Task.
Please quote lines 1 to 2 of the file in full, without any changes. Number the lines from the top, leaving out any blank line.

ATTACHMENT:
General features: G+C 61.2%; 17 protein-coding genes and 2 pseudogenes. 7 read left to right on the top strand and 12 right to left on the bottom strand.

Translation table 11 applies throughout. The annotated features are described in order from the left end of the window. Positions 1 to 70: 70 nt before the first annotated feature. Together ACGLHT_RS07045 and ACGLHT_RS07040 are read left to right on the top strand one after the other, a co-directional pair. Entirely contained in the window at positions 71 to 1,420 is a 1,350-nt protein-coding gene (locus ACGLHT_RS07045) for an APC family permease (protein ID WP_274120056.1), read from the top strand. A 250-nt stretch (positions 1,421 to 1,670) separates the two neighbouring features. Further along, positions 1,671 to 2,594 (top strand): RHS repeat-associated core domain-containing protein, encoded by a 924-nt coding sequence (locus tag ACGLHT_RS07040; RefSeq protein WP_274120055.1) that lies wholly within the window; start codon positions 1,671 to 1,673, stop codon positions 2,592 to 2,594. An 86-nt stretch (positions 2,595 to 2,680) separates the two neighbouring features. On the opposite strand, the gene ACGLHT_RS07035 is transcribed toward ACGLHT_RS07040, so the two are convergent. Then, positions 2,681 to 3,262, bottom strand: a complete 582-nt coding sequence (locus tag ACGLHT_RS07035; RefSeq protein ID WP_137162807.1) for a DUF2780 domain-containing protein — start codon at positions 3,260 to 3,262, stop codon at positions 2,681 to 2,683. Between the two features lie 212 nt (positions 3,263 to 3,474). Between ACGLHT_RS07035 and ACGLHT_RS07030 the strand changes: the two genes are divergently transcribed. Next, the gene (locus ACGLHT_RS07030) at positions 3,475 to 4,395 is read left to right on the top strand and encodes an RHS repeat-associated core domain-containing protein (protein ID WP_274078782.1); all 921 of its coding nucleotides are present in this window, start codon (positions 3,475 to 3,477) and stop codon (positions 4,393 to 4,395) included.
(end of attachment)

General features: G+C 61.2%; 17 protein-coding genes and 2 pseudogenes. 7 read left to right on the top strand and 12 right to left on the bottom strand.

Translation table 11 applies throughout. The annotated features are described in order from the left end of the window. Positions 1 to 70: 70 nt before the first annotated feature. Together ACGLHT_RS07045 and ACGLHT_RS07040 are read left to right on the top strand one after the other, a co-directional pair. Entirely contained in the window at positions 71 to 1,420 is a 1,350-nt protein-coding gene (locus ACGLHT_RS07045) for an APC family permease (protein ID WP_274120056.1), read from the top strand. A 250-nt stretch (positions 1,421 to 1,670) separates the two neighbouring features. Further along, positions 1,671 to 2,594 (top strand): RHS repeat-associated core domain-containing protein, encoded by a 924-nt coding sequence (locus tag ACGLHT_RS07040; RefSeq protein WP_274120055.1) that lies wholly within the window; start codon positions 1,671 to 1,673, stop codon positions 2,592 to 2,594. An 86-nt stretch (positions 2,595 to 2,680) separates the two neighbouring features. On the opposite strand, the gene ACGLHT_RS07035 is transcribed toward ACGLHT_RS07040, so the two are convergent. Then, positions 2,681 to 3,262, bottom strand: a complete 582-nt coding sequence (locus tag ACGLHT_RS07035; RefSeq protein ID WP_137162807.1) for a DUF2780 domain-containing protein — start codon at positions 3,260 to 3,262, stop codon at positions 2,681 to 2,683. Between the two features lie 212 nt (positions 3,263 to 3,474). Between ACGLHT_RS07035 and ACGLHT_RS07030 the strand changes: the two genes are divergently transcribed. Next, the gene (locus ACGLHT_RS07030) at positions 3,475 to 4,395 is read left to right on the top strand and encodes an RHS repeat-associated core domain-containing protein (protein ID WP_274078782.1); all 921 of its coding nucleotides are present in this window, start codon (positions 3,475 to 3,477) and stop codon (positions 4,393 to 4,395) included.